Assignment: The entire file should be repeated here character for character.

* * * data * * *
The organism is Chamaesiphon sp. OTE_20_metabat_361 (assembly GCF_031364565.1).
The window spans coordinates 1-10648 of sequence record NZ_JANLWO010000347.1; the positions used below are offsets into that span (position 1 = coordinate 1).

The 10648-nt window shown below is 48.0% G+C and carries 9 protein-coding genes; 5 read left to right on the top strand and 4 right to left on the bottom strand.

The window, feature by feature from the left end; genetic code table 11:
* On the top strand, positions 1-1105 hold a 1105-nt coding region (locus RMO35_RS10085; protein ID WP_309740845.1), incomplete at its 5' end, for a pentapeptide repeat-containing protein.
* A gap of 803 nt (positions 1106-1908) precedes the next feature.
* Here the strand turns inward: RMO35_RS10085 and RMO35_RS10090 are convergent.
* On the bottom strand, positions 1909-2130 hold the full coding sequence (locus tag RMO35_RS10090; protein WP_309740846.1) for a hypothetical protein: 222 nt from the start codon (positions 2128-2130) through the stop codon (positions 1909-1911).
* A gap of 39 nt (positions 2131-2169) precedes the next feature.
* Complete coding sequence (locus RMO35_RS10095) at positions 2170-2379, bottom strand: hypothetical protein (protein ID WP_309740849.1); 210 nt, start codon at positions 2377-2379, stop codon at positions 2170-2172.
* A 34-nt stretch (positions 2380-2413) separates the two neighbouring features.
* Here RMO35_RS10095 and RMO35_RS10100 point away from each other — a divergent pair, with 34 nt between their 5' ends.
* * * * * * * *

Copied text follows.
The organism is Chamaesiphon sp. OTE_20_metabat_361 (assembly GCF_031364565.1).
The window spans coordinates 1-10648 of sequence record NZ_JANLWO010000347.1; the positions used below are offsets into that span (position 1 = coordinate 1).

The 10648-nt window shown below is 48.0% G+C and carries 9 protein-coding genes; 5 read left to right on the top strand and 4 right to left on the bottom strand.

The window, feature by feature from the left end; genetic code table 11:
* On the top strand, positions 1-1105 hold a 1105-nt coding region (locus RMO35_RS10085; protein ID WP_309740845.1), incomplete at its 5' end, for a pentapeptide repeat-containing protein.
* A gap of 803 nt (positions 1106-1908) precedes the next feature.
* Here the strand turns inward: RMO35_RS10085 and RMO35_RS10090 are convergent.
* On the bottom strand, positions 1909-2130 hold the full coding sequence (locus tag RMO35_RS10090; protein WP_309740846.1) for a hypothetical protein: 222 nt from the start codon (positions 2128-2130) through the stop codon (positions 1909-1911).
* A gap of 39 nt (positions 2131-2169) precedes the next feature.
* Complete coding sequence (locus RMO35_RS10095) at positions 2170-2379, bottom strand: hypothetical protein (protein ID WP_309740849.1); 210 nt, start codon at positions 2377-2379, stop codon at positions 2170-2172.
* A 34-nt stretch (positions 2380-2413) separates the two neighbouring features.
* Here RMO35_RS10095 and RMO35_RS10100 point away from each other — a divergent pair, with 34 nt between their 5' ends.